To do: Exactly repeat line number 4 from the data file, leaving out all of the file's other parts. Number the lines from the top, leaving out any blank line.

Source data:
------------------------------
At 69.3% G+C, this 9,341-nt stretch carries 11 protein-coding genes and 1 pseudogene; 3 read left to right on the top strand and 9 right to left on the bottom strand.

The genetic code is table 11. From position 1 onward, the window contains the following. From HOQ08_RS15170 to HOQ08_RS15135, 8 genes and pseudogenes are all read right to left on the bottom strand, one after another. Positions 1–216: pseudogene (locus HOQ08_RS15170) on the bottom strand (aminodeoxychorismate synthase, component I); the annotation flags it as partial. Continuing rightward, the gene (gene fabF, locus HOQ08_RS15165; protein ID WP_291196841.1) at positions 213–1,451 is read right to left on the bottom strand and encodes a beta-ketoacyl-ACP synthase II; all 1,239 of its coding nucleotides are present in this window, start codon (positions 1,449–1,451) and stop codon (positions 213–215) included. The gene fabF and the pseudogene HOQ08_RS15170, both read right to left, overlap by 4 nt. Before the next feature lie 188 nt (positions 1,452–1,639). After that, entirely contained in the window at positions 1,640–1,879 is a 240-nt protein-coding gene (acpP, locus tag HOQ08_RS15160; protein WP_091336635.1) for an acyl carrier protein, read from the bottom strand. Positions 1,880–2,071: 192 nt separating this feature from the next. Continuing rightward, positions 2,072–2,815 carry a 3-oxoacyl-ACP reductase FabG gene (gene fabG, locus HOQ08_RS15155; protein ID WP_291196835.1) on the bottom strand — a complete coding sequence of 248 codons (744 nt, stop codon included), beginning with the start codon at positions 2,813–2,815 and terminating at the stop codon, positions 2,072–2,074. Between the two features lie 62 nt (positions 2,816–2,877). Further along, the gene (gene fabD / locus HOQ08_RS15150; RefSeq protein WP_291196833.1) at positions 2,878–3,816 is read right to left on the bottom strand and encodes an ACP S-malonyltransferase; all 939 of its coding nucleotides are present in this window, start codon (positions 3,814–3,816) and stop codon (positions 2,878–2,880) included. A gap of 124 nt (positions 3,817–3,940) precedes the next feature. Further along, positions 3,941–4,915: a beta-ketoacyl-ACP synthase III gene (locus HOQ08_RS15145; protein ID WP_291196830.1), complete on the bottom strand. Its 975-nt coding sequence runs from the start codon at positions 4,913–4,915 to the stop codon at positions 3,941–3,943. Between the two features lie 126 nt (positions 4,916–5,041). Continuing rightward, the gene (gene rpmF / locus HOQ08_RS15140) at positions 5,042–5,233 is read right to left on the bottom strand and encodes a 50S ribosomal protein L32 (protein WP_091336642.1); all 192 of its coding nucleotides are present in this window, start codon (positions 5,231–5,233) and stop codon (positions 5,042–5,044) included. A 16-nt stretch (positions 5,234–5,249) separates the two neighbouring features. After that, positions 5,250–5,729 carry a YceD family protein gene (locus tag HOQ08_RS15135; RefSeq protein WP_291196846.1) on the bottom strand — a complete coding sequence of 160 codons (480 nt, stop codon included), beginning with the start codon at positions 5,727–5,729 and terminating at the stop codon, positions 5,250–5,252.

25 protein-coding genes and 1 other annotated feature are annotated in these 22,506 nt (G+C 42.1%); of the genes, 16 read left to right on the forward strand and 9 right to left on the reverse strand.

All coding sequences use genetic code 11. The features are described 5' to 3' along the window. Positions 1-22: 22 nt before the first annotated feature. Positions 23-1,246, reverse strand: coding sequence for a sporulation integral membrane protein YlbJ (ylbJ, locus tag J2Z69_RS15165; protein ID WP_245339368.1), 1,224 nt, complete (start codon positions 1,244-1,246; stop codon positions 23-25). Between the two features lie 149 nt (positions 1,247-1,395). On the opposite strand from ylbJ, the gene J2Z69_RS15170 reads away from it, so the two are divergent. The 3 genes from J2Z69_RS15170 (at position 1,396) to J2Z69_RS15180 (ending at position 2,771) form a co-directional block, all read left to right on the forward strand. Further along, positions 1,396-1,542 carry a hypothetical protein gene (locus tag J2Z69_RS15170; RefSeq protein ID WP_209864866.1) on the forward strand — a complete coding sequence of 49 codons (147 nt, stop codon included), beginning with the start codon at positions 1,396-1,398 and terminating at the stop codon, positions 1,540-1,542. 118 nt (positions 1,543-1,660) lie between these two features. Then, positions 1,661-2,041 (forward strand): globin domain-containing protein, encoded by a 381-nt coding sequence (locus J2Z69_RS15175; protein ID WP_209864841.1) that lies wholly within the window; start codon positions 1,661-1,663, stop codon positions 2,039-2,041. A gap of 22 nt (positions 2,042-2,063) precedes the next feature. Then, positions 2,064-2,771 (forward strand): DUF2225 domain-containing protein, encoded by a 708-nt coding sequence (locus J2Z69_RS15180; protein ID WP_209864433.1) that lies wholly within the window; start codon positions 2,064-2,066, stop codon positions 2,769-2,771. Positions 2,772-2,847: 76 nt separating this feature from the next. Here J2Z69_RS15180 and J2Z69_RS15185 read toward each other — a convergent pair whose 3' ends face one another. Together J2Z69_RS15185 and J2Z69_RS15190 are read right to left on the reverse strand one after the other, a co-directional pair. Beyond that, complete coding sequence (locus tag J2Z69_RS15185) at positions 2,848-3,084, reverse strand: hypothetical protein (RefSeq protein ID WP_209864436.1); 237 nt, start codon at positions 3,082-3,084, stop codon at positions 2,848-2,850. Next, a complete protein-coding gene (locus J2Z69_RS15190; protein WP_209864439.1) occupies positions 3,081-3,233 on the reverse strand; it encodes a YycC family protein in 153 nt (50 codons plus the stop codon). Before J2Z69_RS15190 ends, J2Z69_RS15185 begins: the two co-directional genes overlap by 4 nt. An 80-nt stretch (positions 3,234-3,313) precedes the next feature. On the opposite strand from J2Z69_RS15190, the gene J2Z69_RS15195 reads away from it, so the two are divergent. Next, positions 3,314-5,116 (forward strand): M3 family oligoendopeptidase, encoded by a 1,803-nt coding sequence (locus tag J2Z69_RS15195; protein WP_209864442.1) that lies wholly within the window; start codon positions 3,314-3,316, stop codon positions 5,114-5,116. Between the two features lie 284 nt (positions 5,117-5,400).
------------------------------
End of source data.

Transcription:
All coding sequences use genetic code 11. The features are described 5' to 3' along the window. Positions 1-22: 22 nt before the first annotated feature. Positions 23-1,246, reverse strand: coding sequence for a sporulation integral membrane protein YlbJ (ylbJ, locus tag J2Z69_RS15165; protein ID WP_245339368.1), 1,224 nt, complete (start codon positions 1,244-1,246; stop codon positions 23-25). Between the two features lie 149 nt (positions 1,247-1,395). On the opposite strand from ylbJ, the gene J2Z69_RS15170 reads away from it, so the two are divergent. The 3 genes from J2Z69_RS15170 (at position 1,396) to J2Z69_RS15180 (ending at position 2,771) form a co-directional block, all read left to right on the forward strand. Further along, positions 1,396-1,542 carry a hypothetical protein gene (locus tag J2Z69_RS15170; RefSeq protein ID WP_209864866.1) on the forward strand — a complete coding sequence of 49 codons (147 nt, stop codon included), beginning with the start codon at positions 1,396-1,398 and terminating at the stop codon, positions 1,540-1,542. 118 nt (positions 1,543-1,660) lie between these two features. Then, positions 1,661-2,041 (forward strand): globin domain-containing protein, encoded by a 381-nt coding sequence (locus J2Z69_RS15175; protein ID WP_209864841.1) that lies wholly within the window; start codon positions 1,661-1,663, stop codon positions 2,039-2,041. A gap of 22 nt (positions 2,042-2,063) precedes the next feature. Then, positions 2,064-2,771 (forward strand): DUF2225 domain-containing protein, encoded by a 708-nt coding sequence (locus J2Z69_RS15180; protein ID WP_209864433.1) that lies wholly within the window; start codon positions 2,064-2,066, stop codon positions 2,769-2,771. Positions 2,772-2,847: 76 nt separating this feature from the next. Here J2Z69_RS15180 and J2Z69_RS15185 read toward each other — a convergent pair whose 3' ends face one another. Together J2Z69_RS15185 and J2Z69_RS15190 are read right to left on the reverse strand one after the other, a co-directional pair. Beyond that, complete coding sequence (locus tag J2Z69_RS15185) at positions 2,848-3,084, reverse strand: hypothetical protein (RefSeq protein ID WP_209864436.1); 237 nt, start codon at positions 3,082-3,084, stop codon at positions 2,848-2,850. Next, a complete protein-coding gene (locus J2Z69_RS15190; protein WP_209864439.1) occupies positions 3,081-3,233 on the reverse strand; it encodes a YycC family protein in 153 nt (50 codons plus the stop codon). Before J2Z69_RS15190 ends, J2Z69_RS15185 begins: the two co-directional genes overlap by 4 nt. An 80-nt stretch (positions 3,234-3,313) precedes the next feature. On the opposite strand from J2Z69_RS15190, the gene J2Z69_RS15195 reads away from it, so the two are divergent. Next, positions 3,314-5,116 (forward strand): M3 family oligoendopeptidase, encoded by a 1,803-nt coding sequence (locus tag J2Z69_RS15195; protein WP_209864442.1) that lies wholly within the window; start codon positions 3,314-3,316, stop codon positions 5,114-5,116. Between the two features lie 284 nt (positions 5,117-5,400).